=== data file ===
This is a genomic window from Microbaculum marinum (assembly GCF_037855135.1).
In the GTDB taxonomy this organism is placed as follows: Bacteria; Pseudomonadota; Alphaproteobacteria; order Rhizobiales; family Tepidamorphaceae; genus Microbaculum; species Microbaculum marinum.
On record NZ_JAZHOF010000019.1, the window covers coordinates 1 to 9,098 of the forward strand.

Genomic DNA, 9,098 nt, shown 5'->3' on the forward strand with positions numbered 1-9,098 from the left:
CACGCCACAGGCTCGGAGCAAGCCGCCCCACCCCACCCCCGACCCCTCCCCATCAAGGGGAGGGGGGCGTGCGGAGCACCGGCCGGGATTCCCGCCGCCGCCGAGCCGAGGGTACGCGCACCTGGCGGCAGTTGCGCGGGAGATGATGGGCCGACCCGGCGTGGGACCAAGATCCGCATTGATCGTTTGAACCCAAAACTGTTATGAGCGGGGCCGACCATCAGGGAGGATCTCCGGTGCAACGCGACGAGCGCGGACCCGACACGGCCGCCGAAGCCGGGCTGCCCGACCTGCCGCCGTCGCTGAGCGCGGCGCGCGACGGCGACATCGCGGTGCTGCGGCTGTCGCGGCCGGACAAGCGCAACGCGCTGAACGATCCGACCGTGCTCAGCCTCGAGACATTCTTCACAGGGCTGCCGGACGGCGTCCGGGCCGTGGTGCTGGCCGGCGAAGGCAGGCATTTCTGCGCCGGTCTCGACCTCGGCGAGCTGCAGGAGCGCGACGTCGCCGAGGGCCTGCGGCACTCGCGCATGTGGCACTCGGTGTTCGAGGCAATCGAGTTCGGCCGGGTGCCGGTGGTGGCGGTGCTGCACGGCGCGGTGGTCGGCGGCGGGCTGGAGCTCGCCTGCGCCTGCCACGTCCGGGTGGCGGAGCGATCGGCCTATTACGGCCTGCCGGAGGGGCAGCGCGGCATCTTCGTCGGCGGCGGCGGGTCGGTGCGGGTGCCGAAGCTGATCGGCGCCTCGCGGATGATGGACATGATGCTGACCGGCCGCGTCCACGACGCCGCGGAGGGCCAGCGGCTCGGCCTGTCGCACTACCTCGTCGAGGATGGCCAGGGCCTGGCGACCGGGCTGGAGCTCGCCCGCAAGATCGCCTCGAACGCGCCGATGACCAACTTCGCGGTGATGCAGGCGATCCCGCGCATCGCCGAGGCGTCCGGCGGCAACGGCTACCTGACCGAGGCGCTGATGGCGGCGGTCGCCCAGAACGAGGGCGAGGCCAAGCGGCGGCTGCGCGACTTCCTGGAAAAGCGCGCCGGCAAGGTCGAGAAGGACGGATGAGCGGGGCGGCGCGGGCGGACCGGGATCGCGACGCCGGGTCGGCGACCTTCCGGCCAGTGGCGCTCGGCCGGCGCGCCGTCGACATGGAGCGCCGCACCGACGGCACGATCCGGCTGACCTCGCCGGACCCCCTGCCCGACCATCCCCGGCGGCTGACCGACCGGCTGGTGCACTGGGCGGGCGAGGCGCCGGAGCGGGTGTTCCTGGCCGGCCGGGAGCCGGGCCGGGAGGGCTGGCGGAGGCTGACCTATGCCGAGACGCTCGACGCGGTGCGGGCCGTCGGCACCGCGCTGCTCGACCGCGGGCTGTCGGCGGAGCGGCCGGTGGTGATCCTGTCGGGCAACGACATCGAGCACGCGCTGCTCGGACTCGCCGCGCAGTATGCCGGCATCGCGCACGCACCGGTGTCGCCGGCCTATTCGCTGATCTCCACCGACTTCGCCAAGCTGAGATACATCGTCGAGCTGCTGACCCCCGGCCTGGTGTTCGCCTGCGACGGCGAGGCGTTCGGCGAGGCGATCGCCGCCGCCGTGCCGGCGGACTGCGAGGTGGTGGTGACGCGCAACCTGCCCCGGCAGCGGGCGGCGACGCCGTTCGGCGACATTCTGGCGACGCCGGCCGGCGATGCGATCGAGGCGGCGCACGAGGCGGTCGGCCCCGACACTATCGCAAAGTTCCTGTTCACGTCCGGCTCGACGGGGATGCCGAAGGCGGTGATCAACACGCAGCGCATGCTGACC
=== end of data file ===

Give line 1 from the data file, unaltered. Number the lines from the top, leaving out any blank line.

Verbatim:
This is a genomic window from Microbaculum marinum (assembly GCF_037855135.1).